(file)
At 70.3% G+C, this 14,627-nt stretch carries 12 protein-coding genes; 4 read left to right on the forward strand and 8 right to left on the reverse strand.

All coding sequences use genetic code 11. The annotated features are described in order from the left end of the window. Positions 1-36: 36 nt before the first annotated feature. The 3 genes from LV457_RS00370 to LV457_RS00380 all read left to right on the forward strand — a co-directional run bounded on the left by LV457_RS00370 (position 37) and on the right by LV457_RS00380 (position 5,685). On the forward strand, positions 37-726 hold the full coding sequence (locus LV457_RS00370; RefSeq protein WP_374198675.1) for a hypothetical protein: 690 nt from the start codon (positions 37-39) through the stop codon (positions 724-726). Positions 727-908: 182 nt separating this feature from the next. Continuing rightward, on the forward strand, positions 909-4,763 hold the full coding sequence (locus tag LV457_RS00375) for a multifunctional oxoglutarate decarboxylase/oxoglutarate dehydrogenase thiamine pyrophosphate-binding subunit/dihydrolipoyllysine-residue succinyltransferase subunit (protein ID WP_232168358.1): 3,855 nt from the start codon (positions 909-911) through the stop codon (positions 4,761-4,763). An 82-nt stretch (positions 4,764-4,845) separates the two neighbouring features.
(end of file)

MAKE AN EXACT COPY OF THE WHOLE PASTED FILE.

At 70.3% G+C, this 14,627-nt stretch carries 12 protein-coding genes; 4 read left to right on the forward strand and 8 right to left on the reverse strand.

All coding sequences use genetic code 11. The annotated features are described in order from the left end of the window. Positions 1-36: 36 nt before the first annotated feature. The 3 genes from LV457_RS00370 to LV457_RS00380 all read left to right on the forward strand — a co-directional run bounded on the left by LV457_RS00370 (position 37) and on the right by LV457_RS00380 (position 5,685). On the forward strand, positions 37-726 hold the full coding sequence (locus LV457_RS00370; RefSeq protein WP_374198675.1) for a hypothetical protein: 690 nt from the start codon (positions 37-39) through the stop codon (positions 724-726). Positions 727-908: 182 nt separating this feature from the next. Continuing rightward, on the forward strand, positions 909-4,763 hold the full coding sequence (locus tag LV457_RS00375) for a multifunctional oxoglutarate decarboxylase/oxoglutarate dehydrogenase thiamine pyrophosphate-binding subunit/dihydrolipoyllysine-residue succinyltransferase subunit (protein ID WP_232168358.1): 3,855 nt from the start codon (positions 909-911) through the stop codon (positions 4,761-4,763). An 82-nt stretch (positions 4,764-4,845) separates the two neighbouring features.